Sergio Ramirez: “I Live in Nicaragua Through Literature”

Nicaraguan author Sergio Ramírez during an interview in Panama City. Photo: EFE/Bienvenido Velasco

“To have one’s country taken away, to have the doors of return closed, will always be a sorrow. One must know how to endure it,” says the writer from exile.

By EFE (Confidencial)

HAVANA TIMES – Nicaraguan author Sergio Ramírez “lives” in Nicaragua through his literature, even in his most recent book, despite his exile since 2021 and the loss of his nationality, which he refuses to relinquish, as it is in that “imaginary” country where his childhood, life, and memories remain.

“My writing always returns me to the lost country, which becomes an imaginary country. Everything that is in memory is imaginary. One reconstructs, and what one does not remember, one invents. That is the writer’s craft,” said the Cervantes Prize winner in an interview with EFE.

“I can say that I always live in that country (Nicaragua) through literature,” Ramirez notes from Panama for the XI edition of Centroamérica Cuenta, the largest itinerant literary festival in the region, dedicated this year to the Nicaraguan-Salvadoran poet Claribel Alegría.

This event, founded by Ramírez in Managua in 2013, is being held for the first time in Panama from Wednesday to Sunday, bringing together important Latin American writers such as Gioconda Belli, Leonardo Padura, and Horacio Castellanos Moya, among others.

Sergio Ramirez, Denationalized and in Exile

In 2023, the Nicaraguan government, led by Daniel Ortega and his wife Rosario Murillo, stripped him of his nationality —along with 94 others— but two years earlier, a detention order had been issued against him, forcing him into a second exile after his forced departure during the dictatorship of Anastasio Somoza in the 1970s.

“Worse than being deprived of my country by being prevented from returning is being told that I never belonged to that country. That is fiction. No one can take away the country where one was born, but I have to take it as an act of dictatorial imposition, refuse to accept it, but live it as a reality,” says Ramirez.

Since then, he has lived in Spain, recalling that his native country of volcanoes and lakes through his books like “El caballo dorado” (Alfaguara, 2024) and “Tongolele no sabía bailar” (Alfaguara, 2021), the two most recent works set in Nicaragua.

“I believe that every writer has a leading element that is their own reality and experience. A country is not an individual; a country is childhood, memory, experience… it is life. Therefore, the best way to miss a country is through literature, doing what’s possible,” asserts Sergio Ramirez.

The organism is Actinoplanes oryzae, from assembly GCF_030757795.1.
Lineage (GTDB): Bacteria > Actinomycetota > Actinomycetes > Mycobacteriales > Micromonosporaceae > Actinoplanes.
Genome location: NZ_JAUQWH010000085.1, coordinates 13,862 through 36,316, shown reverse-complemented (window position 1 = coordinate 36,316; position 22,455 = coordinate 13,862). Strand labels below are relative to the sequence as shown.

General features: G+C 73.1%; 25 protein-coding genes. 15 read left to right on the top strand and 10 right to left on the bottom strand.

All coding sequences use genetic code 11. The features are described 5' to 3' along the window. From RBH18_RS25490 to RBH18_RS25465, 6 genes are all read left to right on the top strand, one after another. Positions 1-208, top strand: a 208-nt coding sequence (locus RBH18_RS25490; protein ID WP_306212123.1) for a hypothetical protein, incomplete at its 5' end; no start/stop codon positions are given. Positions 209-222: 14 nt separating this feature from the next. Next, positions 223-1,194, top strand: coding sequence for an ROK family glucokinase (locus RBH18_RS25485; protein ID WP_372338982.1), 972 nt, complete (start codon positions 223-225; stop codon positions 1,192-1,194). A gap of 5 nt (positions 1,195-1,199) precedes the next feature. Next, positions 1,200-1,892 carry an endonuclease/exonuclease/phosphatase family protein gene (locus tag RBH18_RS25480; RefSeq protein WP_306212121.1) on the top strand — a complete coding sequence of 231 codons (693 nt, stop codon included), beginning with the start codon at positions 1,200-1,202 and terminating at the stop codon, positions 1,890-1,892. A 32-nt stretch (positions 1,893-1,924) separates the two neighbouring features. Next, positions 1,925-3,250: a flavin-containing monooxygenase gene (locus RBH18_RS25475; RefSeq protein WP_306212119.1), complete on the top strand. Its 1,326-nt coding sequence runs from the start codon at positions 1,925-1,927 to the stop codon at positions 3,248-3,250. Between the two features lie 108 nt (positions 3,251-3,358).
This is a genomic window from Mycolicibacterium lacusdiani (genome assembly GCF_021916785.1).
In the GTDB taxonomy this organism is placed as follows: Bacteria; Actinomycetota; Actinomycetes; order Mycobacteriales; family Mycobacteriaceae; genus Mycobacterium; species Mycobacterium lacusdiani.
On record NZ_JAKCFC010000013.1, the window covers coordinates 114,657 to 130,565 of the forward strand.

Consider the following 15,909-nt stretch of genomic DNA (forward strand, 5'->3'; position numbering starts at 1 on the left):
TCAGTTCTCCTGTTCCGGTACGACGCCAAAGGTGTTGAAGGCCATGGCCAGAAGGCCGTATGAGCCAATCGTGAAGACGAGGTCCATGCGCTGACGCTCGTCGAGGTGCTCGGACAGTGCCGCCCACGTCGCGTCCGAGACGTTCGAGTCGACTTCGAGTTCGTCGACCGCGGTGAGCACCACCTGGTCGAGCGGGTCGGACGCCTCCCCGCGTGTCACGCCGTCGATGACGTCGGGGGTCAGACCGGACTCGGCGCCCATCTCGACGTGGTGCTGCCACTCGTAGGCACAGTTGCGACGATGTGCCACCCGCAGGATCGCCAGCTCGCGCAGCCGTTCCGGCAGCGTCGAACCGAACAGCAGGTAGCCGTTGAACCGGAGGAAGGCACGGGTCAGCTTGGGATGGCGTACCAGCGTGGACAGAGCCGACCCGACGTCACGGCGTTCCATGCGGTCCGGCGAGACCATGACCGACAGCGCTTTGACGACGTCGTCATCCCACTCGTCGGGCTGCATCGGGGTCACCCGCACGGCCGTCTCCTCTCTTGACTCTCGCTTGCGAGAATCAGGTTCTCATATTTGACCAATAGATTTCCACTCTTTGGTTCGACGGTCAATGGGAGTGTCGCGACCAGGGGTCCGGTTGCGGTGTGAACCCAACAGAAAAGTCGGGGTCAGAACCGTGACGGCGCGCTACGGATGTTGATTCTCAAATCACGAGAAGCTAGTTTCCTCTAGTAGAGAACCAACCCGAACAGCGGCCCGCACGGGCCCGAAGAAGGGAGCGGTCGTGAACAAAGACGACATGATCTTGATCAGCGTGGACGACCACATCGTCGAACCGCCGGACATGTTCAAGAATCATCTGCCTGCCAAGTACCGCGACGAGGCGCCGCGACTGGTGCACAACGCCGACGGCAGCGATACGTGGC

The writer was an active part of Nicaragua’s history: he participated in the Sandinista revolution and after overthrowing Somoza, he became Ortega’s vice president during the Sandinista government (1985-1990). However, after losing the elections to Violeta Chamorro and disagreeing with his former guerrilla companion’s actions, Ramírez distanced himself from politics.

Reflecting on that past, the author admits, “If I were to have the age again, I would surely do exactly the same thing.”

Writing as a Healing Process

For the novelist, writing is a process of “accountability” that helps to heal complicated moments, like this latest exile, which he describes as “harsh,” but “bearable” thanks to this craft.

“If it hadn’t been invented as a punishment, it wouldn’t be harsh. To have one’s country taken away, to have the doors of return closed, will always be a sorrow. One must know how to endure it, and I think the best way (…) is by writing about that country, not forgetting it. It will always return in memories through writing,” he says.

While resigning himself to not forgetting Nicaragua, he states: “I think one is always appealing to one’s own conscience to write, there is always a dialogue with oneself. Writing becomes an accountability, which is good healing.”

Ramirez’s literary universe is inspired by —or located in— Nicaragua, an example of which is his latest work: “El caballo dorado,” a picaresque novel that unleashes the novelist’s imagination traveling from the Carpathian region during the Austro-Hungarian Empire to Managua in 1917, under US military occupation.

The 2017 Cervantes Prize winner begins that book with a quote from “Don Quixote” to narrate “the journey that the carousel (and) the (lame) princess makes from the Carpathians (…) until reaching the coasts of Nicaragua at a time when a dictator is being overthrown and the country is experiencing the US military occupation.”

“This is a novel about lost illusions and great dreams,” he adds.

Read more from Nicaragua here on Havana Times.